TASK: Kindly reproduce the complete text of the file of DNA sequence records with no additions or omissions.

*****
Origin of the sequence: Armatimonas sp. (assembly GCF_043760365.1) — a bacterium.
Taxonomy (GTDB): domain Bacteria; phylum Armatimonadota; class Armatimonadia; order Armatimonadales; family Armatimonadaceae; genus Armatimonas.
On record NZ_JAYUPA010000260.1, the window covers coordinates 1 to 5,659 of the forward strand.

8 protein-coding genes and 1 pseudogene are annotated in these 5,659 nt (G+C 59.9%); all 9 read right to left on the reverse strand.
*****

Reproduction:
Origin of the sequence: Armatimonas sp. (assembly GCF_043760365.1) — a bacterium.
Taxonomy (GTDB): domain Bacteria; phylum Armatimonadota; class Armatimonadia; order Armatimonadales; family Armatimonadaceae; genus Armatimonas.
On record NZ_JAYUPA010000260.1, the window covers coordinates 1 to 5,659 of the forward strand.

8 protein-coding genes and 1 pseudogene are annotated in these 5,659 nt (G+C 59.9%); all 9 read right to left on the reverse strand.